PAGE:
Elizabeth Holmes: From an Icon in Silicon Valley to Defruading Investors


Aaron Rojas

From fame to being sentenced up to 20 years in prison, Elizabeth Holmes and her blood-testing company Theranos was made up of lies and about their product to gain fame, partnerships and investors. (Aaron Rojas).

Aaron Rojas, Staff Writer

Elizabeth Holmes and Ramesh Balwani have been found guilty on four out of the 11 federal charges of defrauding her investors. Holmes now faces up to 20 years in prison and a fine of $250,000, along with a restitution for each wire fraud committed. However, any sentence following her conviction would need to consider the United States Sentencing Commision Guidelines and the federal statute enforcing the sentence.

The former American businesswoman built the company at the age of 19 while attending Stanford University. Holmes approached one of her professors during her sophomore year with the idea to start a company. With both parties agreeing, she founded Real-Time Curses, later being known as Theranos in 2003 and during her next semester, she dropped out of Stanford.

Only a decade later, Holmes saw her success rising over $945 million from investors like media mogul Rupert Murdoch, Oracle founder Larry Ellison, Walmart’s Walton family and former Secretary of Education Betsy DeVos’s family with her blood-testing technology.

“I think investors should be more careful investing in Silicon Valley after the recent find outs in companies like Tharanos, Nikola and HeadSpin who have all defrauded their prior investors for their own succession. The investors knowing what they will bring to the table are just unfortunate to not see their investment go through in regions like Silicon Valley where technology, software and internet companies major,” freshman Martim Faria said.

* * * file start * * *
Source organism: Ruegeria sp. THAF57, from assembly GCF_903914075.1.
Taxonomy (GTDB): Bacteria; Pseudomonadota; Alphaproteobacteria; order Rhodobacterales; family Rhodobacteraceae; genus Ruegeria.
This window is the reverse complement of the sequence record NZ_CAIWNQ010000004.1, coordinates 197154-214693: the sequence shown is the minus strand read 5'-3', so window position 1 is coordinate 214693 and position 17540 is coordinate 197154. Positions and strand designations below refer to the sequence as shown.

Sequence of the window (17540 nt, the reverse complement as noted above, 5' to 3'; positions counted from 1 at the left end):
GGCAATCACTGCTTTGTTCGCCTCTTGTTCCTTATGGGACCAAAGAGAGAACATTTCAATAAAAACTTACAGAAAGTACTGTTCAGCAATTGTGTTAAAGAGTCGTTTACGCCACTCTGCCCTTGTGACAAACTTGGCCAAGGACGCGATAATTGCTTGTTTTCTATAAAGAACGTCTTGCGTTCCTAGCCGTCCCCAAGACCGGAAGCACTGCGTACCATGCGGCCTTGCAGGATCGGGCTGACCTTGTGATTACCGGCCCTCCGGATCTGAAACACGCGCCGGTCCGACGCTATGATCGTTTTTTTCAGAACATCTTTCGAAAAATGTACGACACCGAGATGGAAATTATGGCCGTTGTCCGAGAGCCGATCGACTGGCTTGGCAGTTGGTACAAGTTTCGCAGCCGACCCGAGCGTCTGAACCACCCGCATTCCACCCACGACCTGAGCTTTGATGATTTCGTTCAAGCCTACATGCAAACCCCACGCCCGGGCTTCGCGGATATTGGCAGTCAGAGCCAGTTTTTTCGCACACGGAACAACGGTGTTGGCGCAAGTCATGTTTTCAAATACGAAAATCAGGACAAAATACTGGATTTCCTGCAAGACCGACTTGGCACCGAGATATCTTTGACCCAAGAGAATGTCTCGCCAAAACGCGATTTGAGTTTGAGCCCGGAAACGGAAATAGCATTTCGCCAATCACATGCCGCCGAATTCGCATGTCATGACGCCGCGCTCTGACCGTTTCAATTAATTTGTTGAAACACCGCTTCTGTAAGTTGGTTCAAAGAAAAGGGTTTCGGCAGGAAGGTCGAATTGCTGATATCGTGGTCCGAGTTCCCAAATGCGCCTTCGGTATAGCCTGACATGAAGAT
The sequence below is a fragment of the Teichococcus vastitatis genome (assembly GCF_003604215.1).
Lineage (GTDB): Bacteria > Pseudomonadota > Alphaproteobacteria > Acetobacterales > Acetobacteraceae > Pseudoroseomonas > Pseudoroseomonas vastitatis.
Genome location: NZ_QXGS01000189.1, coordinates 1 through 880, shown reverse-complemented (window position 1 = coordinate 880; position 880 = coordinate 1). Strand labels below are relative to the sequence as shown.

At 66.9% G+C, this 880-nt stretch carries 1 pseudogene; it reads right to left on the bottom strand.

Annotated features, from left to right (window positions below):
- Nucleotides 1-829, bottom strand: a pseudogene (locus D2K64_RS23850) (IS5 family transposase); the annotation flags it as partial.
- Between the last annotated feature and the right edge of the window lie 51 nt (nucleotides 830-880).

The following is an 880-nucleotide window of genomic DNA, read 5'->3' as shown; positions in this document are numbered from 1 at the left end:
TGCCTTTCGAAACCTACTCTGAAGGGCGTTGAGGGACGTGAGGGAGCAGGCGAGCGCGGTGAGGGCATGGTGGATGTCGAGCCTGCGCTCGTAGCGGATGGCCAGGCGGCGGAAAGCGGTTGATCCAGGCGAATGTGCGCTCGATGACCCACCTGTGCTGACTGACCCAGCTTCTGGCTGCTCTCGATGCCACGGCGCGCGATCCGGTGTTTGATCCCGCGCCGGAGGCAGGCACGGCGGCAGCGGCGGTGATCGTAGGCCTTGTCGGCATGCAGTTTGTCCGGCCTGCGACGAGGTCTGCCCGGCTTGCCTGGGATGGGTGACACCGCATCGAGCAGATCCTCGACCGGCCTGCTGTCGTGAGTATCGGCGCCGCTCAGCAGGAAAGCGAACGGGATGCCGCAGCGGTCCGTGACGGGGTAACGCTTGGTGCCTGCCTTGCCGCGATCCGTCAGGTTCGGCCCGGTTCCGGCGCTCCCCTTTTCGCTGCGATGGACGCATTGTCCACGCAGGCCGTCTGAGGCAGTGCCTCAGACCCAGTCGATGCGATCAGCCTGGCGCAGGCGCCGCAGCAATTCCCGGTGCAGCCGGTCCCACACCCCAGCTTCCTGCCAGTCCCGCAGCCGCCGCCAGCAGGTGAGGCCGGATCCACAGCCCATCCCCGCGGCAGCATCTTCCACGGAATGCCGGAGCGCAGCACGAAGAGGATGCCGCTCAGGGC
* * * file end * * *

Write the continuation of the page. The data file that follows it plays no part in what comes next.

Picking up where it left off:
Holmes also had a partnership with the pharmacy store chain Walgreens to distribute her technology throughout stores in California and Arizona. At her company’s peak, Theranos had a valuation of $9 billion, making it one of the most successful companies in Silicon Valley in 2013.

Holme’s firm promised its diagnostic machines could detect any conditions such as cancer or diabetes with just a few drops of blood. Theranos’s technology however, was not capable of making accurate and reliable tests for substances such as calcium, chloride, potassium, bicarbonate, the human immunodeficiency virus, Hemoglobin A1C, human chorionic gonadotropin and sodium.

“Holmes should be guilty because she made many people, including her investors, falsely believe their blood testing device results were good when in reality she had just been racking all of the fame and popularity for her own benefits,” freshman Jared Munoz said.

A Wall Street Journal investigation was launched on Theranos discovering that only hundreds of tests were using its own blood testing device and instead had relied on third-party devices, unlike normal blood testing companies at that time. Holmes’ attorney Lance Wade argued that “she made mistakes, but mistakes are not crimes,” adding that “a failed business does not make a Chief Executive Officer a criminal. Ms. Holmes did not go to work every day intending to lie, cheat and steal.”

Holmes also settled fraud charges with the Securities and Exchange Commission, but did not plead guilty on nine counts of wire fraud and two conspiracy counts of wire fraud around 2018. However, her trial was delayed with the pandemic and the birth of her child until it continued once again at Robert Francis Peckham U.S. Courthouse, in San Jose, Calif., on Sep. 8, 2021.

This controversy did not only result in her investigation; the scheme also contributed further to her wealth and notoriety. During this time, Holmes appeared in many cover magazines like Forbes and Fortune, was featured in numerous television shows and was even described as the next “Steve Jobs”.